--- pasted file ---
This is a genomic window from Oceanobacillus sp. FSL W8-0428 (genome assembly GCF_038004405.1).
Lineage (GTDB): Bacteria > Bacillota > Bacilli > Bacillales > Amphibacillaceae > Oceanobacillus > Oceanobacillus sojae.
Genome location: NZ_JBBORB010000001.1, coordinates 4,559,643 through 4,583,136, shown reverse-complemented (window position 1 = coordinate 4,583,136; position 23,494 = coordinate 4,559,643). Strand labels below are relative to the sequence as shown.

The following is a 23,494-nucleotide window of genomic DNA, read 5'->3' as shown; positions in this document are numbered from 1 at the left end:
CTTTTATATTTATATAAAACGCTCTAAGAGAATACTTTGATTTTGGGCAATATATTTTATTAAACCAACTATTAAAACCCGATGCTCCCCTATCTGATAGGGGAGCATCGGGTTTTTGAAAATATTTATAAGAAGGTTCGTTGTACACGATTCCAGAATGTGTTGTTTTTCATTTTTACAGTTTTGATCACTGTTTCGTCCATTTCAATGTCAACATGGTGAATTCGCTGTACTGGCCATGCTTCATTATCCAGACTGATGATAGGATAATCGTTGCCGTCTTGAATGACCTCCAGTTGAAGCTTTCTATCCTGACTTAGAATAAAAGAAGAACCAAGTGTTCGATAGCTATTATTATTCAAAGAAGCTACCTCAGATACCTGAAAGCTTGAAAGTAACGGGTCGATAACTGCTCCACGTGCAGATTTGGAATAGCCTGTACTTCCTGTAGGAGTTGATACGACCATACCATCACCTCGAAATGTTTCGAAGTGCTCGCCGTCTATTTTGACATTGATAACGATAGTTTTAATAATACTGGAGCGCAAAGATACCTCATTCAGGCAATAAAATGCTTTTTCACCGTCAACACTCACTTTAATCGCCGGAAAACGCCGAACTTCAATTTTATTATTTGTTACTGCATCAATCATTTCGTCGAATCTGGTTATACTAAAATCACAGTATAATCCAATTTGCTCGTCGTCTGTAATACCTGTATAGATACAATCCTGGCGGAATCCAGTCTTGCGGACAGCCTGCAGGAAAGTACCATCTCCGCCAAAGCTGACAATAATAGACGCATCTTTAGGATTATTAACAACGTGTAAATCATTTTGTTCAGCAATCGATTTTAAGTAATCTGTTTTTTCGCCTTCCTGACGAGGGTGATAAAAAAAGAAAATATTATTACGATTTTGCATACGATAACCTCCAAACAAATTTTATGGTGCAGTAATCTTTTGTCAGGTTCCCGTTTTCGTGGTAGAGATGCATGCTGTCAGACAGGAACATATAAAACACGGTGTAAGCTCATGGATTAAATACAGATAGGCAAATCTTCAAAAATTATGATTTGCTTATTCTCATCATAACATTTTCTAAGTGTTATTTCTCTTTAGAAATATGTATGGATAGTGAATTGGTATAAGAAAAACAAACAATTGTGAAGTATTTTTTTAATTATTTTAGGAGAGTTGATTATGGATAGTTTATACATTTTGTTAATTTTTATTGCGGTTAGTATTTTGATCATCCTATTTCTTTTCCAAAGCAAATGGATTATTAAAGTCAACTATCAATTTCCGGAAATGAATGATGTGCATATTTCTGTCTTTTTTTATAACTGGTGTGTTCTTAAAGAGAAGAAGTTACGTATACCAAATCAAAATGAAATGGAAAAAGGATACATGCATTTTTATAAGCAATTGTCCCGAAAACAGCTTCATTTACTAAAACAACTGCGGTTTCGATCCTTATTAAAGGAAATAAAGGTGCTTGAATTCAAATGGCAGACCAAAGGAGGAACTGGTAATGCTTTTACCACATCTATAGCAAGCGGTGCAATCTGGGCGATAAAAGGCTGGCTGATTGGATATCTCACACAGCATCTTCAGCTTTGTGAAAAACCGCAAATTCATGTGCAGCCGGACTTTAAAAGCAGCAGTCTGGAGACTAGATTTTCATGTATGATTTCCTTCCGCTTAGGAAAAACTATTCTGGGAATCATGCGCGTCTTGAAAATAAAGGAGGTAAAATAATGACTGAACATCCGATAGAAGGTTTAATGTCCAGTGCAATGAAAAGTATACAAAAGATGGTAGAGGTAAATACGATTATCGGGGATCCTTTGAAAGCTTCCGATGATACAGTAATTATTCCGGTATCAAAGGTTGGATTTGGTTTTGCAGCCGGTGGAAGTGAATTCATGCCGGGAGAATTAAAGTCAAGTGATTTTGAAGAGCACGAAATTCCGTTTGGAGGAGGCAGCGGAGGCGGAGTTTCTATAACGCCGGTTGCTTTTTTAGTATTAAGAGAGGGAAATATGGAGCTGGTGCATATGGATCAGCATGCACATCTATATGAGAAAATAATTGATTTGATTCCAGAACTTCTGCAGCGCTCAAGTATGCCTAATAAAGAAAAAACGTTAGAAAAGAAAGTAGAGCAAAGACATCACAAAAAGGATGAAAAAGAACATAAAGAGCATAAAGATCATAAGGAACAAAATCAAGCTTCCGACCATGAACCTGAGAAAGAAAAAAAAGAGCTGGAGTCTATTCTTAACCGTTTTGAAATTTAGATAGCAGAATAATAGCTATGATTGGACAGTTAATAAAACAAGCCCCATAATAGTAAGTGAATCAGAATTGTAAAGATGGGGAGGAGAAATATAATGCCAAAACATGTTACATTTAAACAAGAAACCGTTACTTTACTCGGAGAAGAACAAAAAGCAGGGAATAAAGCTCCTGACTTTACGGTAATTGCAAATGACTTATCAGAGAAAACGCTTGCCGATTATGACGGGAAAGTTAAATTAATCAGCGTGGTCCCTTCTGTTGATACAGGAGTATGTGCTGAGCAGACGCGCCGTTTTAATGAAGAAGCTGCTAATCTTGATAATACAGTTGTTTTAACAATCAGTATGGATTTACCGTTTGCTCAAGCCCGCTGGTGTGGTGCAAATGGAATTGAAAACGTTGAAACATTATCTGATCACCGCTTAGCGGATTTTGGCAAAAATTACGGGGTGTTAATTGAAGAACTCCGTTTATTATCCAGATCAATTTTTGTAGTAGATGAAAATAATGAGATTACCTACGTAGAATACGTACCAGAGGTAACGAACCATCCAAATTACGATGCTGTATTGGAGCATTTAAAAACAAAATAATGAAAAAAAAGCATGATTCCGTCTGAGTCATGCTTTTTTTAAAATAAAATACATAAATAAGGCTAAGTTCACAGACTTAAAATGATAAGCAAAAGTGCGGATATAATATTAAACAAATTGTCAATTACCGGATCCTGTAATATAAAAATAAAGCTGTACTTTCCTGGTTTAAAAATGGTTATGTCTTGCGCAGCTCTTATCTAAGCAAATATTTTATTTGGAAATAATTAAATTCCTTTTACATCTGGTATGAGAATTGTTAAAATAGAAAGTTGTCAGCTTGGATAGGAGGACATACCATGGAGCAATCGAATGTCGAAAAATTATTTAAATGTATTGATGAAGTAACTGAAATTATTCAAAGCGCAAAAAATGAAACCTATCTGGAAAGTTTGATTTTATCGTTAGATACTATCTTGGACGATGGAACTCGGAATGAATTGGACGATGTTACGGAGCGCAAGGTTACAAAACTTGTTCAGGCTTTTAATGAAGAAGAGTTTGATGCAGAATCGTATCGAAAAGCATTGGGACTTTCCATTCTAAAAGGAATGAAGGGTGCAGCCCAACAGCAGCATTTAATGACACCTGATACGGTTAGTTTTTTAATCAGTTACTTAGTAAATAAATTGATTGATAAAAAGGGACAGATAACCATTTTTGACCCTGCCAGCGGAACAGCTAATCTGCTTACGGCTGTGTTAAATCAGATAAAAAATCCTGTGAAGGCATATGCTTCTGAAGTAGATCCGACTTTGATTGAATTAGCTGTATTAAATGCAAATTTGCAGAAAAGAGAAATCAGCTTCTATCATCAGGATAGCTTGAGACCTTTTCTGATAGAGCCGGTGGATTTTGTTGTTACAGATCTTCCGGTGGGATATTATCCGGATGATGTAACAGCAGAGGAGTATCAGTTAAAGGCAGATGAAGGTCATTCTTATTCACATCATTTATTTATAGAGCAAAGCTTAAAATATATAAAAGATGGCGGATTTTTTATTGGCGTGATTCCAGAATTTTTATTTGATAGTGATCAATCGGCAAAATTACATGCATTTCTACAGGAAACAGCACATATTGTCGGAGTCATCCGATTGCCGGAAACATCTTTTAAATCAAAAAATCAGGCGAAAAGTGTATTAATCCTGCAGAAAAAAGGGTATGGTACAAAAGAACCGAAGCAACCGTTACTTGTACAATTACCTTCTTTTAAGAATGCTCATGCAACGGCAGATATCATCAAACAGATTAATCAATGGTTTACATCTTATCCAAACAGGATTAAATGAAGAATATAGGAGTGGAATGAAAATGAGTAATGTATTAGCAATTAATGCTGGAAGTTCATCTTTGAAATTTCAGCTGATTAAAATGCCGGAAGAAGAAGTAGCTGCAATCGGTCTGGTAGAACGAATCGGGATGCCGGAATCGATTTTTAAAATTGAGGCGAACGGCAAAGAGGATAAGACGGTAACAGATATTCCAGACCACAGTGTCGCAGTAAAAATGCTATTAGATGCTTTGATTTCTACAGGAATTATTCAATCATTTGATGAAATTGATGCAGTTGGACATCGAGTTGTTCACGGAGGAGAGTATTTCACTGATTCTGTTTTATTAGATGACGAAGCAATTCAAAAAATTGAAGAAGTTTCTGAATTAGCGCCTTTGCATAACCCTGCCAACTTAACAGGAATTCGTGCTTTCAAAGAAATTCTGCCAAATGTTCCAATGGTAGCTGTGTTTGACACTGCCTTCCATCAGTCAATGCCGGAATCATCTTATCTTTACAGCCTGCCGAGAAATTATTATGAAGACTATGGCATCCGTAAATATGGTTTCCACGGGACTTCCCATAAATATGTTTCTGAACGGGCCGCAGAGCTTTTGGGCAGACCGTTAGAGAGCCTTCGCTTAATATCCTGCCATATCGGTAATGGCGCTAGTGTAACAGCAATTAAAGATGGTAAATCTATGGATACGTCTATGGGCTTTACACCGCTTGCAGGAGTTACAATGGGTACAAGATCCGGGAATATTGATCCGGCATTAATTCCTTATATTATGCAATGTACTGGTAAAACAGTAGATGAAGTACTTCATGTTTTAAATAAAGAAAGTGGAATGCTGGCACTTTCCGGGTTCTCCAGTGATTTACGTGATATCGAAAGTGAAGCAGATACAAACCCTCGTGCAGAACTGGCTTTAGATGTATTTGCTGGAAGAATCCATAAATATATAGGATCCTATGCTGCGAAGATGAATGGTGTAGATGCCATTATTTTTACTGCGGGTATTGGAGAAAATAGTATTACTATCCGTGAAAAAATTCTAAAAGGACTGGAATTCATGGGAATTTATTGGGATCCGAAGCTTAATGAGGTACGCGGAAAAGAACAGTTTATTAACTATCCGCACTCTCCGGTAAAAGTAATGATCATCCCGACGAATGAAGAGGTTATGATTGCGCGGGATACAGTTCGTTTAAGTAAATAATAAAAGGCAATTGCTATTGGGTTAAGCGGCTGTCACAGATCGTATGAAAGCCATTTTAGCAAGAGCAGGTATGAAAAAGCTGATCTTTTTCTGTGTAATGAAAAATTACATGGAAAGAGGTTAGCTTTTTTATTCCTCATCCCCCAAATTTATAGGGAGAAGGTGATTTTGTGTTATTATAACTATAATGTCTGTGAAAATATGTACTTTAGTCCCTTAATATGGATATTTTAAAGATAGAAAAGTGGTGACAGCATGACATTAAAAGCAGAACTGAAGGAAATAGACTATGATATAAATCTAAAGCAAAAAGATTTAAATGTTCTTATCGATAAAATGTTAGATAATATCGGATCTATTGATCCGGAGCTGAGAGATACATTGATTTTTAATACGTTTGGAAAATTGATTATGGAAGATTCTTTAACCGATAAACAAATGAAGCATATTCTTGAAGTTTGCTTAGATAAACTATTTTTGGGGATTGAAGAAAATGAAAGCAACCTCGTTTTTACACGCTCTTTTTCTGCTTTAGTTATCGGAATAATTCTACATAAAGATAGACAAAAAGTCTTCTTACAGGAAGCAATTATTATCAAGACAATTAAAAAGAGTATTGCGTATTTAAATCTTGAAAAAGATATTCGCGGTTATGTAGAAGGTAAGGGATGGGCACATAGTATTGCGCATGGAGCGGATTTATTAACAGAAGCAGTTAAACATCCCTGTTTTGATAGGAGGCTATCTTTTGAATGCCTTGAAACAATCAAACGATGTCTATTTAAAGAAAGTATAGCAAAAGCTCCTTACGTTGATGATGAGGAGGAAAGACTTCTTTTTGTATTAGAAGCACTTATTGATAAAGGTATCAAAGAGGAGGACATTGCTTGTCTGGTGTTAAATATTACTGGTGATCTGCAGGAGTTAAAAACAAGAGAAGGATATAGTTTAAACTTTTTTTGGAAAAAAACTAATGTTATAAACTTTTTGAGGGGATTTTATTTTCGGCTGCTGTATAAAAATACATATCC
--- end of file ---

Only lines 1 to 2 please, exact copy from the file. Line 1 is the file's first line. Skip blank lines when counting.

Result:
This is a genomic window from Oceanobacillus sp. FSL W8-0428 (genome assembly GCF_038004405.1).
Lineage (GTDB): Bacteria > Bacillota > Bacilli > Bacillales > Amphibacillaceae > Oceanobacillus > Oceanobacillus sojae.